FIG. 4 is a cross-sectional view of yet another vertical pixel sensor 400 of a backside illuminated imaging sensor. The illustrated embodiment of imaging pixel 400 includes a semiconductor substrate 405 that includes shallow trench isolations (“STI”) 425, blue pixel 430, and green pixel 440. Red pixel 450 is provided in metal layers 480. “Dummy” polysilicon 435 can be provided as a green light (stop) filter. A separate microlens 410 is provided at the backside of the sensor to help focus incident light upon each set of stacked pixels. A green (pass) filter 445 can optionally be used to reduce optical cross talk captured by green pixel 440. A magenta (pass) filter 455 can optionally be used to reduce optical cross talk captured by red pixel 450 and blue pixel 430.

As illustrated in FIG. 4 the blue, green, and red pixels can be formed on a silicon substrate 415 (or SOI), having an insulator (oxide) layer 420. An amorphous silicon layer can be used to form the red pixel 450. An oxide layer (not shown for simplicity) can be formed between frontside metal layer 480 and the pixels. Photosensitive regions such as red pixel 450 can be coupled to circuits for processing using metal layers 480 and vias 487, for example. Metal layers 480 comprise metal layers such as M1 and M2, which can be comprised by dielectric layers 481, 483 and 485.

The above description of illustrated embodiments of the invention, including what is described in the Abstract, is not intended to be exhaustive or to limit the invention to the precise forms disclosed. While specific embodiments of, and examples for, the invention are described herein for illustrative purposes, various modifications are possible within the scope of the invention, as those skilled in the relevant art will recognize.

These modifications can be made to the invention in light of the above detailed description. The terms used in the following claims should not be construed to limit the invention to the specific embodiments disclosed in the specification. Rather, the scope of the invention is to be determined entirely by the following claims, which are to be construed in accordance with established doctrines of claim interpretation.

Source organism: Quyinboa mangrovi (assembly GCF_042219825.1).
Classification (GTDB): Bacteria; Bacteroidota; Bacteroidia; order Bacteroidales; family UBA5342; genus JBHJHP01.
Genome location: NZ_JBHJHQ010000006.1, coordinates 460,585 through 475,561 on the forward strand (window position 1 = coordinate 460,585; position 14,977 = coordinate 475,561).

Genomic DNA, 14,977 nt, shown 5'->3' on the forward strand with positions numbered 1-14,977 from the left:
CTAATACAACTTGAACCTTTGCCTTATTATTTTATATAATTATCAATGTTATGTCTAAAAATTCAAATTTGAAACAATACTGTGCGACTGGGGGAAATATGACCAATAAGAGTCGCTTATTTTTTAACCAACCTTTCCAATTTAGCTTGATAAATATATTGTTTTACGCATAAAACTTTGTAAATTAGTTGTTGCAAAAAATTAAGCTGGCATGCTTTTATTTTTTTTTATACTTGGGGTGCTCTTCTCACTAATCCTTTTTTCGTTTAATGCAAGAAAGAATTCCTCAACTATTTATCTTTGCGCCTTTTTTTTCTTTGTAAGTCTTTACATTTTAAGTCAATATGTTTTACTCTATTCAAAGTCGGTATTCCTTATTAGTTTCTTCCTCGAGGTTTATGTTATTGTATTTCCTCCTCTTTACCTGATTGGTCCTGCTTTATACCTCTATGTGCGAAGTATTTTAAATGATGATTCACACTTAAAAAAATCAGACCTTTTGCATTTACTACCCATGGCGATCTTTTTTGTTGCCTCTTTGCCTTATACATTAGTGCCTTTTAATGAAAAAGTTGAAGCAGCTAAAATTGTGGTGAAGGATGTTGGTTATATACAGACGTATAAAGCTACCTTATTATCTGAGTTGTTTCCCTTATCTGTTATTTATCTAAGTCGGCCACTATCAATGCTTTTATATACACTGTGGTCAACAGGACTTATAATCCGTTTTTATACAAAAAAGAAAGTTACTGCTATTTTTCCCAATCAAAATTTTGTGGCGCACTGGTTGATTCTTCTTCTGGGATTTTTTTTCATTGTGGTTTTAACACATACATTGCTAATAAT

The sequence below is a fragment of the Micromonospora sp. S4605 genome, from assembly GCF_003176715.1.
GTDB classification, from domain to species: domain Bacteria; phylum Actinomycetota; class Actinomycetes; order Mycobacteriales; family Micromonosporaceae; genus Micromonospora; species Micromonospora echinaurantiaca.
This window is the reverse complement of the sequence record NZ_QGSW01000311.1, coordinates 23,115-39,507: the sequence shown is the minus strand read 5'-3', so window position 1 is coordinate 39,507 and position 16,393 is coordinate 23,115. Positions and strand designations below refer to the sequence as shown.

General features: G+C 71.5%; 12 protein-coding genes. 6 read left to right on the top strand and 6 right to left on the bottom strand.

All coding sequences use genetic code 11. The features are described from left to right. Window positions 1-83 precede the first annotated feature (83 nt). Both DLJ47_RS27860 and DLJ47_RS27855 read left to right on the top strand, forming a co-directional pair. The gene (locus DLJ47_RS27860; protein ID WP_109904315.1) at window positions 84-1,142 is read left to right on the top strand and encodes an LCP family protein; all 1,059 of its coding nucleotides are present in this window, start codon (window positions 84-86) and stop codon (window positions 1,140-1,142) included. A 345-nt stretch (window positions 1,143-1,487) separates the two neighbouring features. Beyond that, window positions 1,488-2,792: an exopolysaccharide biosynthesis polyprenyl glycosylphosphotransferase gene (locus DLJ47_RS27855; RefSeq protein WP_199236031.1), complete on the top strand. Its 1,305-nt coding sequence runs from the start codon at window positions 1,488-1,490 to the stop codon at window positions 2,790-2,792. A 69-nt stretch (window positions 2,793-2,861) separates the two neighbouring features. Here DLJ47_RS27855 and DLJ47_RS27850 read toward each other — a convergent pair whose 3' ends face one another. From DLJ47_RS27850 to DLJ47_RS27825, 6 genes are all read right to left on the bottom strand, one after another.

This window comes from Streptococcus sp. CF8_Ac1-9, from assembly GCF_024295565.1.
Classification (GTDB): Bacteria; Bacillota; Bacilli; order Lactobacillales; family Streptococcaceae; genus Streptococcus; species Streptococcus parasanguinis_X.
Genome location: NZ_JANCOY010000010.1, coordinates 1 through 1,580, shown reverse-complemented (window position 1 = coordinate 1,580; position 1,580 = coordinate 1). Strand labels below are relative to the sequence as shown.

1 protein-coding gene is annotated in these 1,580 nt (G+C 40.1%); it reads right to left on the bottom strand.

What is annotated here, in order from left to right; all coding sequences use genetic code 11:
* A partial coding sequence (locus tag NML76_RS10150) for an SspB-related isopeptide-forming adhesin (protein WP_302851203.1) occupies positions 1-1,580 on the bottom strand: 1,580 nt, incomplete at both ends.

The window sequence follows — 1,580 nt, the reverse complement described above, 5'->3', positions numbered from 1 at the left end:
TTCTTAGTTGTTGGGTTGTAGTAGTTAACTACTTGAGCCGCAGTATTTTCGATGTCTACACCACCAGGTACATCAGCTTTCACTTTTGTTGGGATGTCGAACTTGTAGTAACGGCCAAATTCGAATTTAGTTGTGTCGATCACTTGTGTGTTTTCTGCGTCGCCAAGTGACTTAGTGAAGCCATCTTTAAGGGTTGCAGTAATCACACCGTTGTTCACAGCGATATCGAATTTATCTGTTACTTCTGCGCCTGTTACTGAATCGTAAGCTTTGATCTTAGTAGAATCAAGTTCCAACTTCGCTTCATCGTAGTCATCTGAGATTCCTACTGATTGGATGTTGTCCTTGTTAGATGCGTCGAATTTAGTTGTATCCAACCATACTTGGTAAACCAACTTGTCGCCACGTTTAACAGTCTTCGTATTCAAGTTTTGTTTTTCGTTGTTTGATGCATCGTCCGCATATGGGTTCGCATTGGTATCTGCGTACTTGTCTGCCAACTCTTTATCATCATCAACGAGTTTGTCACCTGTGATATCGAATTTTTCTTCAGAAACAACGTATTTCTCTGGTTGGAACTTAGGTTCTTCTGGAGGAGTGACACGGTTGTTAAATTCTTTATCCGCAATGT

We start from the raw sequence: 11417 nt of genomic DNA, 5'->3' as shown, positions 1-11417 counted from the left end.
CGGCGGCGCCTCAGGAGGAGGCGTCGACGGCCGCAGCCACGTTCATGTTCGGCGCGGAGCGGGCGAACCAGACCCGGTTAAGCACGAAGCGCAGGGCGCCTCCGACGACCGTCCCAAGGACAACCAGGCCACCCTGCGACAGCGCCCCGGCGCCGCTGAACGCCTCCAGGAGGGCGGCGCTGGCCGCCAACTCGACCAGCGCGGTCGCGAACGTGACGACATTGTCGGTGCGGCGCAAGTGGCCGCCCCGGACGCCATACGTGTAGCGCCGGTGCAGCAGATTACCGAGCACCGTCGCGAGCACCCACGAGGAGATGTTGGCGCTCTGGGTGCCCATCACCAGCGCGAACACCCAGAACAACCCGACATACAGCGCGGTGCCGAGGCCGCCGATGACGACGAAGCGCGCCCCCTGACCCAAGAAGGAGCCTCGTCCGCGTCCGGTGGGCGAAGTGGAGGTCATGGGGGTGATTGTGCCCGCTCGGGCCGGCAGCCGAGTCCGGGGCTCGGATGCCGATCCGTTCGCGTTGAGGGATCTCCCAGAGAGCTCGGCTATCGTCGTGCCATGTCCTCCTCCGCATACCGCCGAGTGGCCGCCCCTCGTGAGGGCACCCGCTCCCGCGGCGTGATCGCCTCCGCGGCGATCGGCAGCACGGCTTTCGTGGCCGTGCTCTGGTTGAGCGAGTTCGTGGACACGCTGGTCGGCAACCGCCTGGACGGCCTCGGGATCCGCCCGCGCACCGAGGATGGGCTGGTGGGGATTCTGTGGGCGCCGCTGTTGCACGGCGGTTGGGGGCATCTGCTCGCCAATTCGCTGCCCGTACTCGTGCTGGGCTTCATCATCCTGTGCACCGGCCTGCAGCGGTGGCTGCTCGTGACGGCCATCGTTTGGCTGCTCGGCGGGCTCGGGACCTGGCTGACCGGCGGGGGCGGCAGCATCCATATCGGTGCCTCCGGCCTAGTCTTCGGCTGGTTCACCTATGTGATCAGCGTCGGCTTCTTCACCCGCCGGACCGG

Referenced by
Citing PatentFiling datePublication dateApplicantTitle
US8405182 *May 2, 2011Mar 26, 2013Taiwan Semiconductor Manufacturing Company, Ltd.Back side illuminated image sensor with improved stress immunity
US8461567 *Jun 24, 2010Jun 11, 2013Nokia CorporationApparatus and method for sensing photons
US8476681 *Mar 17, 2011Jul 2, 2013Sionyx, Inc.Photosensitive imaging devices and associated methods
US8625016Dec 2, 2010Jan 7, 2014Samsung Electronics Co., Ltd.Image sensors having multiple photoelectric conversion devices therein
US20110220971 *Mar 17, 2011Sep 15, 2011Sionyx, Inc.Photosensitive imaging devices and associated methods
US20110315949 *Jun 24, 2010Dec 29, 2011Nokia CorporationApparatus and method for sensing photons
US20110317048 *Jun 29, 2010Dec 29, 2011Aptina Imaging CorporationImage sensor with dual layer photodiode structure
US20120280348 *May 2, 2011Nov 8, 2012Taiwan Semiconductor Manufacturing Company, Ltd.Back side illuminated image sensor with improved stress immunity
US20130075607 *Sep 22, 2011Mar 28, 2013Manoj BikumandlaImage sensors having stacked photodetector arrays
WO2011161305A1 *May 26, 2011Dec 29, 2011Nokia CorporationApparatus and method for sensing photons
Classifications
U.S. Classification257/432, 257/E31.127
International ClassificationH01L31/0232
Cooperative ClassificationH01L27/14627, H01L27/14647, H01L27/14621, H01L27/1464
European ClassificationH01L27/146A10M, H01L27/146F2M, H01L27/146A8C
Legal Events
DateCodeEventDescription
Nov 17, 2008ASAssignment
Owner name: OMNIVISION TECHNOLOGIES, INC., CALIFORNIA
Free format text: ASSIGNMENT OF ASSIGNORS INTEREST;ASSIGNORS:QIAN, YIN;TAI, HSIN-CHIH;MAO, DULI;AND OTHERS;REEL/FRAME:021846/0440;SIGNING DATES FROM 20080926 TO 20081008
Free format text: ASSIGNMENT OF ASSIGNORS INTEREST;ASSIGNORS:QIAN, YIN;TAI, HSIN-CHIH;MAO, DULI;AND OTHERS;SIGNING DATES FROM 20080926 TO 20081008;REEL/FRAME:021846/0440
Owner name: OMNIVISION TECHNOLOGIES, INC., CALIFORNIA
Free format text: ASSIGNMENT OF ASSIGNORS INTEREST;ASSIGNORS:QIAN, YIN;TAI, HSIN-CHIH;MAO, DULI;AND OTHERS;SIGNING DATES FROM 20080926 TO 20081008;REEL/FRAME:021846/0440
Apr 24, 2015FPAYFee payment
Year of fee payment: 4